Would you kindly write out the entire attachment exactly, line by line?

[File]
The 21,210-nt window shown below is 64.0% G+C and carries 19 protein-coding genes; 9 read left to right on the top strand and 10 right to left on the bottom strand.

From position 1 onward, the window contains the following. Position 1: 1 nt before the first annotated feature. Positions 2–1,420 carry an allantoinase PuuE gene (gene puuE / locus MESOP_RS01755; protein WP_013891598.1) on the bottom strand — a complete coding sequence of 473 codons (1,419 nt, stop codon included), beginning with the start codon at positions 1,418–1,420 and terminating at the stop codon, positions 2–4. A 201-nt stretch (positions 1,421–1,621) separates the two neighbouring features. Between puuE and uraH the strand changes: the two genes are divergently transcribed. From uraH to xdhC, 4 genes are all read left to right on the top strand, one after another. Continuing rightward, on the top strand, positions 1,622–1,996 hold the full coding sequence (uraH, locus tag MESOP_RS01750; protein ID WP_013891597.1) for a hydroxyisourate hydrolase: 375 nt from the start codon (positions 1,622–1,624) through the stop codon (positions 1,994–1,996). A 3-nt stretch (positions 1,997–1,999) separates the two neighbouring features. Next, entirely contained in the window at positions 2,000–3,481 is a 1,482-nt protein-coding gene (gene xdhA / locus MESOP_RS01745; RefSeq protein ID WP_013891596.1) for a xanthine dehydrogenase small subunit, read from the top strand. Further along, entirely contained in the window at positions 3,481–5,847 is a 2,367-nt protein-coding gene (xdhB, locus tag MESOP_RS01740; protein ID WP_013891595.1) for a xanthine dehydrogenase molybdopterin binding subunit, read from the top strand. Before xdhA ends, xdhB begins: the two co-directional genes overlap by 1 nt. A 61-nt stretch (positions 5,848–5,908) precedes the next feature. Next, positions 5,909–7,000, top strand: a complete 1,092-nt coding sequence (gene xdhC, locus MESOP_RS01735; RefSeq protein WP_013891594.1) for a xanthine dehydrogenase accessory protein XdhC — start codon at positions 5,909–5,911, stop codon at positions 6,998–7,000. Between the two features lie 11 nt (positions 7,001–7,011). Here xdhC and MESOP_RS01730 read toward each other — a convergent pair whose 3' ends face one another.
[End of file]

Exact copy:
The 21,210-nt window shown below is 64.0% G+C and carries 19 protein-coding genes; 9 read left to right on the top strand and 10 right to left on the bottom strand.

From position 1 onward, the window contains the following. Position 1: 1 nt before the first annotated feature. Positions 2–1,420 carry an allantoinase PuuE gene (gene puuE / locus MESOP_RS01755; protein WP_013891598.1) on the bottom strand — a complete coding sequence of 473 codons (1,419 nt, stop codon included), beginning with the start codon at positions 1,418–1,420 and terminating at the stop codon, positions 2–4. A 201-nt stretch (positions 1,421–1,621) separates the two neighbouring features. Between puuE and uraH the strand changes: the two genes are divergently transcribed. From uraH to xdhC, 4 genes are all read left to right on the top strand, one after another. Continuing rightward, on the top strand, positions 1,622–1,996 hold the full coding sequence (uraH, locus tag MESOP_RS01750; protein ID WP_013891597.1) for a hydroxyisourate hydrolase: 375 nt from the start codon (positions 1,622–1,624) through the stop codon (positions 1,994–1,996). A 3-nt stretch (positions 1,997–1,999) separates the two neighbouring features. Next, entirely contained in the window at positions 2,000–3,481 is a 1,482-nt protein-coding gene (gene xdhA / locus MESOP_RS01745; RefSeq protein ID WP_013891596.1) for a xanthine dehydrogenase small subunit, read from the top strand. Further along, entirely contained in the window at positions 3,481–5,847 is a 2,367-nt protein-coding gene (xdhB, locus tag MESOP_RS01740; protein ID WP_013891595.1) for a xanthine dehydrogenase molybdopterin binding subunit, read from the top strand. Before xdhA ends, xdhB begins: the two co-directional genes overlap by 1 nt. A 61-nt stretch (positions 5,848–5,908) precedes the next feature. Next, positions 5,909–7,000, top strand: a complete 1,092-nt coding sequence (gene xdhC, locus MESOP_RS01735; RefSeq protein WP_013891594.1) for a xanthine dehydrogenase accessory protein XdhC — start codon at positions 5,909–5,911, stop codon at positions 6,998–7,000. Between the two features lie 11 nt (positions 7,001–7,011). Here xdhC and MESOP_RS01730 read toward each other — a convergent pair whose 3' ends face one another.